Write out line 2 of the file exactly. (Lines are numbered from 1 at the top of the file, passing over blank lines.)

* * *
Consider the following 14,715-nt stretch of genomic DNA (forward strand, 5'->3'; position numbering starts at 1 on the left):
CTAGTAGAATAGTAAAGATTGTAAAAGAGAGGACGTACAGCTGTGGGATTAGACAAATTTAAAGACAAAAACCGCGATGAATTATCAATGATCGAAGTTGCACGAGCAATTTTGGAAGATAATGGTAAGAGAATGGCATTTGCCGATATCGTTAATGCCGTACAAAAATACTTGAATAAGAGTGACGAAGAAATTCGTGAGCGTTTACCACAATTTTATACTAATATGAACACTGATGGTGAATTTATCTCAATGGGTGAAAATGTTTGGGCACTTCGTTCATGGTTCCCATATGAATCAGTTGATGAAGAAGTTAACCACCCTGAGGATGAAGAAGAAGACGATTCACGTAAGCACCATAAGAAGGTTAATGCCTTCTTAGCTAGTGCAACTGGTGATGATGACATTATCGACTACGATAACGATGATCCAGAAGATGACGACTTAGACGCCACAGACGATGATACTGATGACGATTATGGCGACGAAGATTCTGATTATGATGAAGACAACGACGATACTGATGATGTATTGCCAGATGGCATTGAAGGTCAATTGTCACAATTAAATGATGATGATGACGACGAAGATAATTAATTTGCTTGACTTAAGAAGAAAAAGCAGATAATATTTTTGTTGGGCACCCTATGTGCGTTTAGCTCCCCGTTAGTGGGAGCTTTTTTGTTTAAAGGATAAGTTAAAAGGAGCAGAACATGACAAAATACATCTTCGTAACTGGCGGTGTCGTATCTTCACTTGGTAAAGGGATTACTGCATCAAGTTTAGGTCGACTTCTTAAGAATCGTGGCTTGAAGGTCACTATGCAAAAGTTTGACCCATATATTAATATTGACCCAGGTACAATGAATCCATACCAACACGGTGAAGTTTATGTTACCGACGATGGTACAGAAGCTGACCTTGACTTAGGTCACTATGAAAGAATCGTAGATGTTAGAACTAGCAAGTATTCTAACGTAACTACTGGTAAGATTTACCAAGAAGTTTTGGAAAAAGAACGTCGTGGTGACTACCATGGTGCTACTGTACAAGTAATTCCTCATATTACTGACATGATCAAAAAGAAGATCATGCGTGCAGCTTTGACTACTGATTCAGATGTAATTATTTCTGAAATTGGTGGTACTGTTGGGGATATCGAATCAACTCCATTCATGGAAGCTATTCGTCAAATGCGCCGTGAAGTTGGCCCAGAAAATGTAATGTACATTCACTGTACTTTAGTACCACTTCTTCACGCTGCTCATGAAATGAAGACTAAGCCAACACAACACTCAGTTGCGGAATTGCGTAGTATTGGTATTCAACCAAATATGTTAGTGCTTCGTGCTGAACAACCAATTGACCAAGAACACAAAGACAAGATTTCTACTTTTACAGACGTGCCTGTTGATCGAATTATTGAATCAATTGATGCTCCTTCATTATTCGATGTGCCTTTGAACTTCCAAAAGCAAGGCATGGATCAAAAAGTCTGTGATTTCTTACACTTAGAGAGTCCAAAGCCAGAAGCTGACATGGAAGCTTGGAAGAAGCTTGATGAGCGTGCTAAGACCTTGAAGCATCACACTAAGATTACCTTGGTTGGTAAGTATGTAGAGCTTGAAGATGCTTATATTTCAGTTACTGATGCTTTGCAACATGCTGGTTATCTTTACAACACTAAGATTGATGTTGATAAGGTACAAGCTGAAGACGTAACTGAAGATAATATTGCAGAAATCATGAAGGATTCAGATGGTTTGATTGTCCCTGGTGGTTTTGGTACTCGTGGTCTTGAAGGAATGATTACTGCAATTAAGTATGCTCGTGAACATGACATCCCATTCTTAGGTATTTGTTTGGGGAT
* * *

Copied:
CTAGTAGAATAGTAAAGATTGTAAAAGAGAGGACGTACAGCTGTGGGATTAGACAAATTTAAAGACAAAAACCGCGATGAATTATCAATGATCGAAGTTGCACGAGCAATTTTGGAAGATAATGGTAAGAGAATGGCATTTGCCGATATCGTTAATGCCGTACAAAAATACTTGAATAAGAGTGACGAAGAAATTCGTGAGCGTTTACCACAATTTTATACTAATATGAACACTGATGGTGAATTTATCTCAATGGGTGAAAATGTTTGGGCACTTCGTTCATGGTTCCCATATGAATCAGTTGATGAAGAAGTTAACCACCCTGAGGATGAAGAAGAAGACGATTCACGTAAGCACCATAAGAAGGTTAATGCCTTCTTAGCTAGTGCAACTGGTGATGATGACATTATCGACTACGATAACGATGATCCAGAAGATGACGACTTAGACGCCACAGACGATGATACTGATGACGATTATGGCGACGAAGATTCTGATTATGATGAAGACAACGACGATACTGATGATGTATTGCCAGATGGCATTGAAGGTCAATTGTCACAATTAAATGATGATGATGACGACGAAGATAATTAATTTGCTTGACTTAAGAAGAAAAAGCAGATAATATTTTTGTTGGGCACCCTATGTGCGTTTAGCTCCCCGTTAGTGGGAGCTTTTTTGTTTAAAGGATAAGTTAAAAGGAGCAGAACATGACAAAATACATCTTCGTAACTGGCGGTGTCGTATCTTCACTTGGTAAAGGGATTACTGCATCAAGTTTAGGTCGACTTCTTAAGAATCGTGGCTTGAAGGTCACTATGCAAAAGTTTGACCCATATATTAATATTGACCCAGGTACAATGAATCCATACCAACACGGTGAAGTTTATGTTACCGACGATGGTACAGAAGCTGACCTTGACTTAGGTCACTATGAAAGAATCGTAGATGTTAGAACTAGCAAGTATTCTAACGTAACTACTGGTAAGATTTACCAAGAAGTTTTGGAAAAAGAACGTCGTGGTGACTACCATGGTGCTACTGTACAAGTAATTCCTCATATTACTGACATGATCAAAAAGAAGATCATGCGTGCAGCTTTGACTACTGATTCAGATGTAATTATTTCTGAAATTGGTGGTACTGTTGGGGATATCGAATCAACTCCATTCATGGAAGCTATTCGTCAAATGCGCCGTGAAGTTGGCCCAGAAAATGTAATGTACATTCACTGTACTTTAGTACCACTTCTTCACGCTGCTCATGAAATGAAGACTAAGCCAACACAACACTCAGTTGCGGAATTGCGTAGTATTGGTATTCAACCAAATATGTTAGTGCTTCGTGCTGAACAACCAATTGACCAAGAACACAAAGACAAGATTTCTACTTTTACAGACGTGCCTGTTGATCGAATTATTGAATCAATTGATGCTCCTTCATTATTCGATGTGCCTTTGAACTTCCAAAAGCAAGGCATGGATCAAAAAGTCTGTGATTTCTTACACTTAGAGAGTCCAAAGCCAGAAGCTGACATGGAAGCTTGGAAGAAGCTTGATGAGCGTGCTAAGACCTTGAAGCATCACACTAAGATTACCTTGGTTGGTAAGTATGTAGAGCTTGAAGATGCTTATATTTCAGTTACTGATGCTTTGCAACATGCTGGTTATCTTTACAACACTAAGATTGATGTTGATAAGGTACAAGCTGAAGACGTAACTGAAGATAATATTGCAGAAATCATGAAGGATTCAGATGGTTTGATTGTCCCTGGTGGTTTTGGTACTCGTGGTCTTGAAGGAATGATTACTGCAATTAAGTATGCTCGTGAACATGACATCCCATTCTTAGGTATTTGTTTGGGGAT